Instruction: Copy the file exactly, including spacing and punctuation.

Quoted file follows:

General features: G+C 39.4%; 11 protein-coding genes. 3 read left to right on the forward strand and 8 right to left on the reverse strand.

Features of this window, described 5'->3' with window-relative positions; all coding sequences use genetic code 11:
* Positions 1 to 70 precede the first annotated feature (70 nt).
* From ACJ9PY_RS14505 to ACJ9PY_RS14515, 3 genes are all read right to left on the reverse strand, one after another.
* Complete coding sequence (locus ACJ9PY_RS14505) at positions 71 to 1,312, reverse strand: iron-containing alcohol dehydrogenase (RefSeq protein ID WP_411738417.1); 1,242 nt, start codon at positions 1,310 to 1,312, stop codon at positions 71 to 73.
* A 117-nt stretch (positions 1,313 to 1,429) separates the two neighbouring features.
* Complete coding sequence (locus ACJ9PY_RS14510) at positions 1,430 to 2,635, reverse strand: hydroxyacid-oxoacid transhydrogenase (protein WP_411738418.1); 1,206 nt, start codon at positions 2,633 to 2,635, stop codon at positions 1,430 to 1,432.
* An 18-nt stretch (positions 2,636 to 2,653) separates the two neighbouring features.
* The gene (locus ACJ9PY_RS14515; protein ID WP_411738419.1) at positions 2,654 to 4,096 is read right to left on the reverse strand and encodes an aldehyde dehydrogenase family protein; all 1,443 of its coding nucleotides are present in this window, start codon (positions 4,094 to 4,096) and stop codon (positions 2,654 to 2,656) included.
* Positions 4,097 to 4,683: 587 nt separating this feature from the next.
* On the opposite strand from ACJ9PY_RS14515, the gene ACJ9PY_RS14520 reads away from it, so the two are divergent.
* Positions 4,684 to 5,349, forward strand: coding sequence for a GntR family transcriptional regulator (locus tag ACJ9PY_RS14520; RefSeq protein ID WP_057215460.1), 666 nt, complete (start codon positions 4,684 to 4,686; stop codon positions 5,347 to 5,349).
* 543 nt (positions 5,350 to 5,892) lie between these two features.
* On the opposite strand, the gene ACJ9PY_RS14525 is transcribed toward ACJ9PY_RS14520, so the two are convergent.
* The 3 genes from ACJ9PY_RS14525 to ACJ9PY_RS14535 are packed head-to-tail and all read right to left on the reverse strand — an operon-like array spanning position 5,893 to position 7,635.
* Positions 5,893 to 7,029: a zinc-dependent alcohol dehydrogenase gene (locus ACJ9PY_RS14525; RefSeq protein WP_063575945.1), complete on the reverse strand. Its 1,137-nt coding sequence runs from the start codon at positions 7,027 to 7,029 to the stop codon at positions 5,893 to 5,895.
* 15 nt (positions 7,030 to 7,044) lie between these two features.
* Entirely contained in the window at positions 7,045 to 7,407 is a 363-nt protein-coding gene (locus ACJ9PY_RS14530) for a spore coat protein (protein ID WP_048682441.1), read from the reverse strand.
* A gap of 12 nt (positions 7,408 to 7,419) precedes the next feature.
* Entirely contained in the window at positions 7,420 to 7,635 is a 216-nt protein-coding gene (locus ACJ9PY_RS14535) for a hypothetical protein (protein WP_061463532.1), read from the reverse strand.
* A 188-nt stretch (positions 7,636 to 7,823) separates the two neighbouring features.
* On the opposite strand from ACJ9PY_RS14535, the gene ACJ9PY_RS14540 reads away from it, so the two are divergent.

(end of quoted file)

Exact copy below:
General features: G+C 39.4%; 11 protein-coding genes. 3 read left to right on the forward strand and 8 right to left on the reverse strand.

Features of this window, described 5'->3' with window-relative positions; all coding sequences use genetic code 11:
* Positions 1 to 70 precede the first annotated feature (70 nt).
* From ACJ9PY_RS14505 to ACJ9PY_RS14515, 3 genes are all read right to left on the reverse strand, one after another.
* Complete coding sequence (locus ACJ9PY_RS14505) at positions 71 to 1,312, reverse strand: iron-containing alcohol dehydrogenase (RefSeq protein ID WP_411738417.1); 1,242 nt, start codon at positions 1,310 to 1,312, stop codon at positions 71 to 73.
* A 117-nt stretch (positions 1,313 to 1,429) separates the two neighbouring features.
* Complete coding sequence (locus ACJ9PY_RS14510) at positions 1,430 to 2,635, reverse strand: hydroxyacid-oxoacid transhydrogenase (protein WP_411738418.1); 1,206 nt, start codon at positions 2,633 to 2,635, stop codon at positions 1,430 to 1,432.
* An 18-nt stretch (positions 2,636 to 2,653) separates the two neighbouring features.
* The gene (locus ACJ9PY_RS14515; protein ID WP_411738419.1) at positions 2,654 to 4,096 is read right to left on the reverse strand and encodes an aldehyde dehydrogenase family protein; all 1,443 of its coding nucleotides are present in this window, start codon (positions 4,094 to 4,096) and stop codon (positions 2,654 to 2,656) included.
* Positions 4,097 to 4,683: 587 nt separating this feature from the next.
* On the opposite strand from ACJ9PY_RS14515, the gene ACJ9PY_RS14520 reads away from it, so the two are divergent.
* Positions 4,684 to 5,349, forward strand: coding sequence for a GntR family transcriptional regulator (locus tag ACJ9PY_RS14520; RefSeq protein ID WP_057215460.1), 666 nt, complete (start codon positions 4,684 to 4,686; stop codon positions 5,347 to 5,349).
* 543 nt (positions 5,350 to 5,892) lie between these two features.
* On the opposite strand, the gene ACJ9PY_RS14525 is transcribed toward ACJ9PY_RS14520, so the two are convergent.
* The 3 genes from ACJ9PY_RS14525 to ACJ9PY_RS14535 are packed head-to-tail and all read right to left on the reverse strand — an operon-like array spanning position 5,893 to position 7,635.
* Positions 5,893 to 7,029: a zinc-dependent alcohol dehydrogenase gene (locus ACJ9PY_RS14525; RefSeq protein WP_063575945.1), complete on the reverse strand. Its 1,137-nt coding sequence runs from the start codon at positions 7,027 to 7,029 to the stop codon at positions 5,893 to 5,895.
* 15 nt (positions 7,030 to 7,044) lie between these two features.
* Entirely contained in the window at positions 7,045 to 7,407 is a 363-nt protein-coding gene (locus ACJ9PY_RS14530) for a spore coat protein (protein ID WP_048682441.1), read from the reverse strand.
* A gap of 12 nt (positions 7,408 to 7,419) precedes the next feature.
* Entirely contained in the window at positions 7,420 to 7,635 is a 216-nt protein-coding gene (locus ACJ9PY_RS14535) for a hypothetical protein (protein WP_061463532.1), read from the reverse strand.
* A 188-nt stretch (positions 7,636 to 7,823) separates the two neighbouring features.
* On the opposite strand from ACJ9PY_RS14535, the gene ACJ9PY_RS14540 reads away from it, so the two are divergent.